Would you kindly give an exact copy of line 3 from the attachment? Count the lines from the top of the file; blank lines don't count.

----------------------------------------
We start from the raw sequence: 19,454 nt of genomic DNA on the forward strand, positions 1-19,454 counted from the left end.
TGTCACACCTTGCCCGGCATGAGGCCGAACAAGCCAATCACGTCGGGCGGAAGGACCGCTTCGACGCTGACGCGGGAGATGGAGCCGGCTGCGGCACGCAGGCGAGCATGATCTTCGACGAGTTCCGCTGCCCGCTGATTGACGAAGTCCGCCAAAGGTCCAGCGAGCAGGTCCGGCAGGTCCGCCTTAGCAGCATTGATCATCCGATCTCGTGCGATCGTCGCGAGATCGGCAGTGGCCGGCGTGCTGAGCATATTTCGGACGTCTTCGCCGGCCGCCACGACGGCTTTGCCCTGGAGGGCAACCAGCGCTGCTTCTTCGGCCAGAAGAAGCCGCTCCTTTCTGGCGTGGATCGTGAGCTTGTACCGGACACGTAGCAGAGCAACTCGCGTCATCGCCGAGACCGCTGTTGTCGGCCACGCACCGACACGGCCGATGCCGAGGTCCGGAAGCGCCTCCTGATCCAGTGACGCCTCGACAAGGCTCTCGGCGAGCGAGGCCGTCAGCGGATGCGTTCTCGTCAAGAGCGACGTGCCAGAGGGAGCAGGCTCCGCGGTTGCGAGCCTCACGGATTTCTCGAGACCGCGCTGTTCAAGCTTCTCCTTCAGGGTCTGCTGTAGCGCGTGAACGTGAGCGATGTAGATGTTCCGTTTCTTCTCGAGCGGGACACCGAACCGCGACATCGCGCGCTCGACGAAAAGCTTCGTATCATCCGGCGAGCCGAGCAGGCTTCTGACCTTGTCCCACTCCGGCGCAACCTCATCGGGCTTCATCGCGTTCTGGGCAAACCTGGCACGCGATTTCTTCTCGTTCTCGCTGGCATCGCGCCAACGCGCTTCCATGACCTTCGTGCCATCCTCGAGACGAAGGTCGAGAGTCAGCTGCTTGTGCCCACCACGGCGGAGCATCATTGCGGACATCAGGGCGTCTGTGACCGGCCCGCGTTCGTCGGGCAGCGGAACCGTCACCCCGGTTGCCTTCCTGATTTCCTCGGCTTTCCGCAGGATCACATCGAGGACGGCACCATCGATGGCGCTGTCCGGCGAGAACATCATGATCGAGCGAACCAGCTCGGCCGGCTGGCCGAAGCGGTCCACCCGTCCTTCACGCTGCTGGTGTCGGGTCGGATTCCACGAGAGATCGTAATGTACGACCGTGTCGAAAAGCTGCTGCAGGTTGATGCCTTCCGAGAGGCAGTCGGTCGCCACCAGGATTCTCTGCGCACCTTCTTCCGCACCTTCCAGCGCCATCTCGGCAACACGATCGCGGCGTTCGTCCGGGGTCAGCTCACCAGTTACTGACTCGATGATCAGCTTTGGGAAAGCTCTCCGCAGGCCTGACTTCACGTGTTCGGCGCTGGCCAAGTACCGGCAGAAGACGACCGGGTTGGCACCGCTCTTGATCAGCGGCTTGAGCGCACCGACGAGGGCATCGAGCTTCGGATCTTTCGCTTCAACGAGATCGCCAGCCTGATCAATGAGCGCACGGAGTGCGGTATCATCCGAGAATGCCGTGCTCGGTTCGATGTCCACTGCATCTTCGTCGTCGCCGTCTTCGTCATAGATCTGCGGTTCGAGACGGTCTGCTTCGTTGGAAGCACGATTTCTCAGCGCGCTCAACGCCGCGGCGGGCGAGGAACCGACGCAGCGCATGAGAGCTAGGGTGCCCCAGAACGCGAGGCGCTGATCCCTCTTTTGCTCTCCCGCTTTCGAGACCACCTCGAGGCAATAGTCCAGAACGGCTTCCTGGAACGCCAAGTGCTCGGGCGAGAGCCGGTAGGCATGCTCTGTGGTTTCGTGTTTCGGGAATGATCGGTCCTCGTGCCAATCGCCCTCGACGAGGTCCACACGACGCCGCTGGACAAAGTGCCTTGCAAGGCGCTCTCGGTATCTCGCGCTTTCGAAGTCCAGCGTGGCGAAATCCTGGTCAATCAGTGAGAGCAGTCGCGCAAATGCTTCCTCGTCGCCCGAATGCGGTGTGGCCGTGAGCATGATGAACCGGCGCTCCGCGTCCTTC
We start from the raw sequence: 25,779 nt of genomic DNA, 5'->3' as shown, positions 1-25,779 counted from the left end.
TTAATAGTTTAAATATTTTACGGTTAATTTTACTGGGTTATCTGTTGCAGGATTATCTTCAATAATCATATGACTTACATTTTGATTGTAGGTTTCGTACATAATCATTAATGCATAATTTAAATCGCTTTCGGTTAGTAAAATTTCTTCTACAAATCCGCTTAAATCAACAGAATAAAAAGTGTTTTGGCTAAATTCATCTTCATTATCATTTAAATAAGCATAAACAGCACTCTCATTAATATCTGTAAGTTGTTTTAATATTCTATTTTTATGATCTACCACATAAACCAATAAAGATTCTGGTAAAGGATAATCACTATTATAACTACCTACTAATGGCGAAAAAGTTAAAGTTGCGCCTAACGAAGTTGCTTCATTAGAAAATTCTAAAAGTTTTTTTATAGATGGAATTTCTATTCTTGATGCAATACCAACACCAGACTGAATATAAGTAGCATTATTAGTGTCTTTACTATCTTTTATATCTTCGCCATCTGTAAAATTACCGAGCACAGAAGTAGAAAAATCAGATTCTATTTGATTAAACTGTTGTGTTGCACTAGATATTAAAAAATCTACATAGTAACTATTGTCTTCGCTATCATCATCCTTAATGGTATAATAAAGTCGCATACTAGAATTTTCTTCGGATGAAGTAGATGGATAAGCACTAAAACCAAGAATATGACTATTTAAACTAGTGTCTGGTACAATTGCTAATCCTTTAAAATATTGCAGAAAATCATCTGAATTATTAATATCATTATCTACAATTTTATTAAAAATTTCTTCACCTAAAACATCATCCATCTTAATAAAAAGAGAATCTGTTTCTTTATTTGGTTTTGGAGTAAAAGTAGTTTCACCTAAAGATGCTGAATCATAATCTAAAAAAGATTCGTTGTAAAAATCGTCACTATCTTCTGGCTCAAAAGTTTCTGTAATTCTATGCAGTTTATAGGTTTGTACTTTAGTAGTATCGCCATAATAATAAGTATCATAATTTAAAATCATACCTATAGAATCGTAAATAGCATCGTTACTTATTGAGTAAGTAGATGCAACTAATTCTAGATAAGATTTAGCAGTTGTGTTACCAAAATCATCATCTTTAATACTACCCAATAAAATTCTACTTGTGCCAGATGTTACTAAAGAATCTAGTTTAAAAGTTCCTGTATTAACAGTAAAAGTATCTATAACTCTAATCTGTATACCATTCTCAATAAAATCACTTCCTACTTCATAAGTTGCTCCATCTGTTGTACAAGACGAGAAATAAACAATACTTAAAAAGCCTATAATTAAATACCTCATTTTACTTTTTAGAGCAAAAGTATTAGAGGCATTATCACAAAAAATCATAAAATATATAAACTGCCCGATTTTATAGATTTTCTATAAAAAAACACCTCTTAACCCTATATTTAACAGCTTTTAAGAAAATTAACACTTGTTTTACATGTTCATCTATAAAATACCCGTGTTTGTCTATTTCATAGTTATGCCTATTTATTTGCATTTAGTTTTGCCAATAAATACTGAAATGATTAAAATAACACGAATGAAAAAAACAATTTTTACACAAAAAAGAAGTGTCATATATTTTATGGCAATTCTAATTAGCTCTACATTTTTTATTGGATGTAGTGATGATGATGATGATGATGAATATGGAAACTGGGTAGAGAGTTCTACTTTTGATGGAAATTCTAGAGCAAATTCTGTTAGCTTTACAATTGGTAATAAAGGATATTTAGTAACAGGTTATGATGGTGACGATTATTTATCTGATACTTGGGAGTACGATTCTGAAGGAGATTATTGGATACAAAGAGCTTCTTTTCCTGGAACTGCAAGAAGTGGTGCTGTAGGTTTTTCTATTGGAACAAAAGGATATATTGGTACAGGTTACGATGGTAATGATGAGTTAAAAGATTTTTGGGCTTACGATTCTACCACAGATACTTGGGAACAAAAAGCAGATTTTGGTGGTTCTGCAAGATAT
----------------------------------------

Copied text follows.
We start from the raw sequence: 25,779 nt of genomic DNA, 5'->3' as shown, positions 1-25,779 counted from the left end.